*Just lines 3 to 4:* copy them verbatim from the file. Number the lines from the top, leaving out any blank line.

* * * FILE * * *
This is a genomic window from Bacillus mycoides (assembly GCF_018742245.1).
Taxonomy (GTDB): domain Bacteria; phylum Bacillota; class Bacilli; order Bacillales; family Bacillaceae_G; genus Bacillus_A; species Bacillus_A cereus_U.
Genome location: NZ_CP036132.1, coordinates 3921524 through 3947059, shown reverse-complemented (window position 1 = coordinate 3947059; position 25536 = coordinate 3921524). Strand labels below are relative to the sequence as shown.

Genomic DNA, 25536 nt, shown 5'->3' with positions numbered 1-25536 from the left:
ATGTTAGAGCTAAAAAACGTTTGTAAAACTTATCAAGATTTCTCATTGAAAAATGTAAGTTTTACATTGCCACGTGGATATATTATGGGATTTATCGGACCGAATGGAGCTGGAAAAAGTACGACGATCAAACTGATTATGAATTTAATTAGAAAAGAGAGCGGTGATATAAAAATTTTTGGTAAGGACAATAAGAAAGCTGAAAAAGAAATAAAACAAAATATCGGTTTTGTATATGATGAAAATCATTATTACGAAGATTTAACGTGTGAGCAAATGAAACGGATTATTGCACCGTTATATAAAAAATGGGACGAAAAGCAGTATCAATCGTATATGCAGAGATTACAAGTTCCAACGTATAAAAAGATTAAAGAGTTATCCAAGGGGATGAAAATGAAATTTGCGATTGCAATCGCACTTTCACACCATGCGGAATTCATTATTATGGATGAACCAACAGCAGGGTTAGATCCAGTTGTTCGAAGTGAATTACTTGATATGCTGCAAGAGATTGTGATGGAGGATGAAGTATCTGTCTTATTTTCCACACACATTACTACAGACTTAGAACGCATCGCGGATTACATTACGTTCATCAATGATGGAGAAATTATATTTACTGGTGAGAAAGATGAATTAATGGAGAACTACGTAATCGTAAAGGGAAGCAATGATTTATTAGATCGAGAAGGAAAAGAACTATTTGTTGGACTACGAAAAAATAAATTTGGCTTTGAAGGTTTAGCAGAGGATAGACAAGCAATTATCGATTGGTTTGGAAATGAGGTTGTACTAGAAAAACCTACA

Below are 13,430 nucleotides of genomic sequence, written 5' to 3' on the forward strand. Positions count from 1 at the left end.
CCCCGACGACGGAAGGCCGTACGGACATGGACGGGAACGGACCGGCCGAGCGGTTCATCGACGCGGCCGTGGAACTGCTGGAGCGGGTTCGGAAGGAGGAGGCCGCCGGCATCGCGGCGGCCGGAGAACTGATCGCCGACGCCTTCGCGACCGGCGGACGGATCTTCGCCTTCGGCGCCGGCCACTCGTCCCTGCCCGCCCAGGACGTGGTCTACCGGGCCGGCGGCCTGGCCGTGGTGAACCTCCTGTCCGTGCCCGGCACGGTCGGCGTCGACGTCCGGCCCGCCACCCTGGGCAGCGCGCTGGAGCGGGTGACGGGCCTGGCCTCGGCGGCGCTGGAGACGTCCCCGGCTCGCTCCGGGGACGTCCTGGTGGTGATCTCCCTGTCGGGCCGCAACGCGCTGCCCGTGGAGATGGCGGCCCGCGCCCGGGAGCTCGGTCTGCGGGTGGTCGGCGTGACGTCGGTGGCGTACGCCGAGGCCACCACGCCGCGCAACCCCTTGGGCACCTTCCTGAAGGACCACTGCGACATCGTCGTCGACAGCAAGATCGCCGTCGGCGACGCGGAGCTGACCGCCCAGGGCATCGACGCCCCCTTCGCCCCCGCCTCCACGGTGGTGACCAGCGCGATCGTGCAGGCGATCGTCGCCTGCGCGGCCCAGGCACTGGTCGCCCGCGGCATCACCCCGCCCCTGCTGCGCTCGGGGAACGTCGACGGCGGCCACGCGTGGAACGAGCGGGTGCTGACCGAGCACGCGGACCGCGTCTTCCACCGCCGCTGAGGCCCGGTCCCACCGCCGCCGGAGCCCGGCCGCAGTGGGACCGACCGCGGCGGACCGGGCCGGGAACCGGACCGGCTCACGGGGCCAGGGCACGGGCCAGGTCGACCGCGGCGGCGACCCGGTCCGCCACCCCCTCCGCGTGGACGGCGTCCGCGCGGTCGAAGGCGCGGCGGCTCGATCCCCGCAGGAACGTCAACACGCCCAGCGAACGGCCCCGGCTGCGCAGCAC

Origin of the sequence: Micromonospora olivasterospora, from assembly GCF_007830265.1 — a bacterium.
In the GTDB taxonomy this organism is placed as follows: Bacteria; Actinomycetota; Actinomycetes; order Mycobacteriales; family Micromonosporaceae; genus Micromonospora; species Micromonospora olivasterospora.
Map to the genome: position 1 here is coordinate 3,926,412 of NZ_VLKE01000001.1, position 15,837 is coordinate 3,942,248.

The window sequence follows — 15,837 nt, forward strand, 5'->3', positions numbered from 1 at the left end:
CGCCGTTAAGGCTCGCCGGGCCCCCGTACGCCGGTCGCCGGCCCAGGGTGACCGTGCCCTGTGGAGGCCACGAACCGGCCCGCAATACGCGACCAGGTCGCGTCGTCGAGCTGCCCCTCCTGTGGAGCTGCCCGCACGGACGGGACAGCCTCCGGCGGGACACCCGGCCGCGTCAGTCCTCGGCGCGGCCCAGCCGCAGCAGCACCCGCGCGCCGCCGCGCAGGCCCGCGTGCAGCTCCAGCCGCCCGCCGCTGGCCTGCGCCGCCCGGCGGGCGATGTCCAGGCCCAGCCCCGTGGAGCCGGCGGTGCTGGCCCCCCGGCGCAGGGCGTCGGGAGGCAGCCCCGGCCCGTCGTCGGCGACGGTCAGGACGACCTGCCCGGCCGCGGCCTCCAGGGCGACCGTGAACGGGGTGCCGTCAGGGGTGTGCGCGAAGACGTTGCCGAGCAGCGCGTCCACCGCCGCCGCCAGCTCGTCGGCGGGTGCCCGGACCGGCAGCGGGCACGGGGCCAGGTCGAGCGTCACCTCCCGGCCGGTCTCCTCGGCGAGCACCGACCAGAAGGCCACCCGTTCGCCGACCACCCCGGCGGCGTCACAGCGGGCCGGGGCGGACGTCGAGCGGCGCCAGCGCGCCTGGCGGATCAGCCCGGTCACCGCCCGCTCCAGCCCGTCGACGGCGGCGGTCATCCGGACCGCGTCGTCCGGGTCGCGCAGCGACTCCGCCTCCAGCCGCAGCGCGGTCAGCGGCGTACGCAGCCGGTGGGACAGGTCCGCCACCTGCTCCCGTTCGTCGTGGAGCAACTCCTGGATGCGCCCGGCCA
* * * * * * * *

Genome location: NZ_CP036132.1, coordinates 3921524 through 3947059, shown reverse-complemented (window position 1 = coordinate 3947059; position 25536 = coordinate 3921524). Strand labels below are relative to the sequence as shown.

Genomic DNA, 25536 nt, shown 5'->3' with positions numbered 1-25536 from the left: